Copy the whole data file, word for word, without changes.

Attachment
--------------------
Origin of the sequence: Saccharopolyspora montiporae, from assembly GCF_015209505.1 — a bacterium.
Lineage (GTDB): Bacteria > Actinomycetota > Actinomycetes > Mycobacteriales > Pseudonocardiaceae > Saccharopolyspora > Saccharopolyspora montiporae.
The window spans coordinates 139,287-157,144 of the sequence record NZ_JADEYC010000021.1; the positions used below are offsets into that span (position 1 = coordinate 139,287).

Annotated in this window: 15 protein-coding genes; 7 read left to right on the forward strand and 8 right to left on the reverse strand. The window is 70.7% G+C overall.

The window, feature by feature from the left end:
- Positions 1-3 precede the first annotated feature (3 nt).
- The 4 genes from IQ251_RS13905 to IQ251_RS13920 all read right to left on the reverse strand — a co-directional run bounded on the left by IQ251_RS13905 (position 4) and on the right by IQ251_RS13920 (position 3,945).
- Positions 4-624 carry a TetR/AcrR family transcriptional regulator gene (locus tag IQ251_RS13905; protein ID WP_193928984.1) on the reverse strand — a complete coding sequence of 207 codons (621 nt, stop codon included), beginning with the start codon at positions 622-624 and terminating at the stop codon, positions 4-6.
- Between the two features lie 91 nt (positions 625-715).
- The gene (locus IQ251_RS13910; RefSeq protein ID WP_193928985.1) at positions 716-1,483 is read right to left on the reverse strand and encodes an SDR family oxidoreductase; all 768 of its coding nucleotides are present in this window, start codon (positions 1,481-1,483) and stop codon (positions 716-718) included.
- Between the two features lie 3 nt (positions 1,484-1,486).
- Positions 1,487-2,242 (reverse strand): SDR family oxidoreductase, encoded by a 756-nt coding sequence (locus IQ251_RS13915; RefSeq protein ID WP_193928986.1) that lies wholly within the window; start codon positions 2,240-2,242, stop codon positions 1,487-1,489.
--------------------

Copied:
Origin of the sequence: Saccharopolyspora montiporae, from assembly GCF_015209505.1 — a bacterium.
Lineage (GTDB): Bacteria > Actinomycetota > Actinomycetes > Mycobacteriales > Pseudonocardiaceae > Saccharopolyspora > Saccharopolyspora montiporae.
The window spans coordinates 139,287-157,144 of the sequence record NZ_JADEYC010000021.1; the positions used below are offsets into that span (position 1 = coordinate 139,287).

Annotated in this window: 15 protein-coding genes; 7 read left to right on the forward strand and 8 right to left on the reverse strand. The window is 70.7% G+C overall.

The window, feature by feature from the left end:
- Positions 1-3 precede the first annotated feature (3 nt).
- The 4 genes from IQ251_RS13905 to IQ251_RS13920 all read right to left on the reverse strand — a co-directional run bounded on the left by IQ251_RS13905 (position 4) and on the right by IQ251_RS13920 (position 3,945).
- Positions 4-624 carry a TetR/AcrR family transcriptional regulator gene (locus tag IQ251_RS13905; protein ID WP_193928984.1) on the reverse strand — a complete coding sequence of 207 codons (621 nt, stop codon included), beginning with the start codon at positions 622-624 and terminating at the stop codon, positions 4-6.
- Between the two features lie 91 nt (positions 625-715).
- The gene (locus IQ251_RS13910; RefSeq protein ID WP_193928985.1) at positions 716-1,483 is read right to left on the reverse strand and encodes an SDR family oxidoreductase; all 768 of its coding nucleotides are present in this window, start codon (positions 1,481-1,483) and stop codon (positions 716-718) included.
- Between the two features lie 3 nt (positions 1,484-1,486).
- Positions 1,487-2,242 (reverse strand): SDR family oxidoreductase, encoded by a 756-nt coding sequence (locus IQ251_RS13915; RefSeq protein ID WP_193928986.1) that lies wholly within the window; start codon positions 2,240-2,242, stop codon positions 1,487-1,489.